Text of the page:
Since the artwork is physically non-existent and could not be reproduced physically or digitally, all the buyer received was a certificate guaranteeing that they indeed bought the invisible art.
But the buyer should still reserve a private space that is specifically five by five feet for the sculpture, as per Garau's instructions. The artist argued that he did not sell "nothing" but instead sold a "vacuum."
"The vacuum is nothing more than a space full of energy, and even if we empty it and there is nothing left, according to the Heisenberg uncertainty principle, that nothing has a weight. Therefore, it has energy that is condensed and transformed into particles, that is, into us," Garau said as per Italian news outlet Il Giorno.
"When I decide to 'exhibit' an immaterial sculpture in a given space, that space will concentrate a certain amount and density of thoughts at a precise point, creating a sculpture that, from my title, will only take the most varied forms. After all, don't we shape a God we've never seen?"
People who commented about the invisible art made fun of the purchase, with some speculating that a liberal bought it.
"A Libs dream sculpture … it's anything they say it is," one person commented on the Fox News website. "Bought by a liberal, you can sell them anything, just ask Biden and the democrat party," wrote another.
Some were seemingly impressed by Garau, while others suspected that he orchestrated the purchase.
"The artist is absolutely brilliant. When you can get people to buy something that doesn't exist, you've reached hero status in my book," one person said. "Publicity Stunt. He got someone he knows to cooperate with him. You can't convince me otherwise," said another.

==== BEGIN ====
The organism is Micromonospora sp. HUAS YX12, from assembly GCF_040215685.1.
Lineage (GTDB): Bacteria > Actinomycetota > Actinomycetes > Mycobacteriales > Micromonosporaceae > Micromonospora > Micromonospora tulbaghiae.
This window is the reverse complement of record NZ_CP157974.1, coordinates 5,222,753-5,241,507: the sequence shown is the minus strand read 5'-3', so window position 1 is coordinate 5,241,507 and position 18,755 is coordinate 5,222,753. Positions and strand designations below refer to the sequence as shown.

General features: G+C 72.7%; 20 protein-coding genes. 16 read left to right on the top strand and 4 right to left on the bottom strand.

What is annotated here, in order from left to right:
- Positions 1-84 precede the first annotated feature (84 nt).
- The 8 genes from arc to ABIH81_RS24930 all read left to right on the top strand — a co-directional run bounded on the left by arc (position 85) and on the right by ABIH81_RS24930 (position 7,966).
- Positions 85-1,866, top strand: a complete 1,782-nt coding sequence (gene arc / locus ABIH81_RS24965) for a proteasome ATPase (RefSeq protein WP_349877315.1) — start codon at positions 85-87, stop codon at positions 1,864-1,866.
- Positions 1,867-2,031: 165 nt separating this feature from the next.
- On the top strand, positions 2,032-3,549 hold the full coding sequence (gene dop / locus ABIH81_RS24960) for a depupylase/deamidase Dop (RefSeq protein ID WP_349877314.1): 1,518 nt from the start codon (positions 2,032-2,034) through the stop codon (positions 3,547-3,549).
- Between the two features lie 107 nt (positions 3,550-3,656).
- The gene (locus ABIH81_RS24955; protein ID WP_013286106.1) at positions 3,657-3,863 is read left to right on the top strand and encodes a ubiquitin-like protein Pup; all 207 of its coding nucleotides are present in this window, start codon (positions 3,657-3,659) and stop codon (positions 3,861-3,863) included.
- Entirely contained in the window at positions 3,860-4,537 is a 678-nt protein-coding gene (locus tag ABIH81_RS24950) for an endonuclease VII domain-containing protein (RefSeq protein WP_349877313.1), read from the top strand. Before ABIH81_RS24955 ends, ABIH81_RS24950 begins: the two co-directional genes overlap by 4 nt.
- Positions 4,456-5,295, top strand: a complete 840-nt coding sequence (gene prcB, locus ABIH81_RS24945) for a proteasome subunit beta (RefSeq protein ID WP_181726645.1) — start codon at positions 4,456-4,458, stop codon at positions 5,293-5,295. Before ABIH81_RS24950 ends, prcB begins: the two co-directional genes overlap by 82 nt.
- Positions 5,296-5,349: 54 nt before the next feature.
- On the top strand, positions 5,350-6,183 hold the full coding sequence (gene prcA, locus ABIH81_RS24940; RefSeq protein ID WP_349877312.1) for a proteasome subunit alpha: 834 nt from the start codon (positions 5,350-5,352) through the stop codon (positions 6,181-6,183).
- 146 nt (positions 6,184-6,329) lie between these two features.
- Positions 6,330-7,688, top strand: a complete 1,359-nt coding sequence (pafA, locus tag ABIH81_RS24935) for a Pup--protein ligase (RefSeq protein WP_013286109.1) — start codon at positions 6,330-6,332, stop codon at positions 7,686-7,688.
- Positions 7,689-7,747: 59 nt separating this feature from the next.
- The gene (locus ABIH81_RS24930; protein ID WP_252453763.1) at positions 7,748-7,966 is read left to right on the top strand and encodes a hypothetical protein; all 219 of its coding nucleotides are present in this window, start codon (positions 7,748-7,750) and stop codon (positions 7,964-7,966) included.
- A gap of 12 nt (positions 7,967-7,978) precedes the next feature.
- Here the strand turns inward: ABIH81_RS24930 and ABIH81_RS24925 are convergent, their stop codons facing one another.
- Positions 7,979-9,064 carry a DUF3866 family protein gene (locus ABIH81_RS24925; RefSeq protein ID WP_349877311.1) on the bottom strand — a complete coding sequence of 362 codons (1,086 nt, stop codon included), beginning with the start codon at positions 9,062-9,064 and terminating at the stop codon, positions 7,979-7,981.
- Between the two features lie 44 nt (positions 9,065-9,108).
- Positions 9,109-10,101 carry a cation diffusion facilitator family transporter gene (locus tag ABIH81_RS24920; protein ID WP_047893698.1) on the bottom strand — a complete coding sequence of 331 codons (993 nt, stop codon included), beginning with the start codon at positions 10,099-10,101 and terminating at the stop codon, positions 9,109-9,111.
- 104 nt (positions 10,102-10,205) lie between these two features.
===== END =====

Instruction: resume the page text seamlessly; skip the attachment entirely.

"I am" was reportedly the first invisible art that Garau sold but was not the first he "made." He previously installed another immaterial sculpture, which was titled "Buddha in Contemplazion," or "Buddha in Contemplation," in a small marked spot in the middle of the Piazza de Scalla in Milan. In an Instagram post about the artwork, he said that it was made of "air and spirit." (Related: WTF? Feminist strips naked in front of children for art display (explicit).)
In 2014, a pair of Canadian comedians made an elaborate hoax centering around an invisible art made by a fictitious New York City-based artist named Lana Newstrom.
"Art is about imagination and that is what my work demands of the people interacting with it. You have to imagine a painting or sculpture is in front of you," the artist supposedly said.
But news reports later revealed that the invisible art was actually a satire started by professional radio parodists Pat Kelly and Peter Oldring. The pair fabricate stories that satirize current affairs and chose this invisible art story for their next assignment.
Kelly said that they liked the story because it could almost be true, noting that the art world reserves a big room for interpretation as to what constitutes art. He and Oldring then thought of pushing that to the extreme by fabricating a story about invisible art. And apparently, many people fell for it. Canadian radio broadcaster CBC published an article about Lana Newstrom and her invisible work, which garnered tens of thousands of likes and shares on Facebook.
Similar stories can be found at Absurd.news.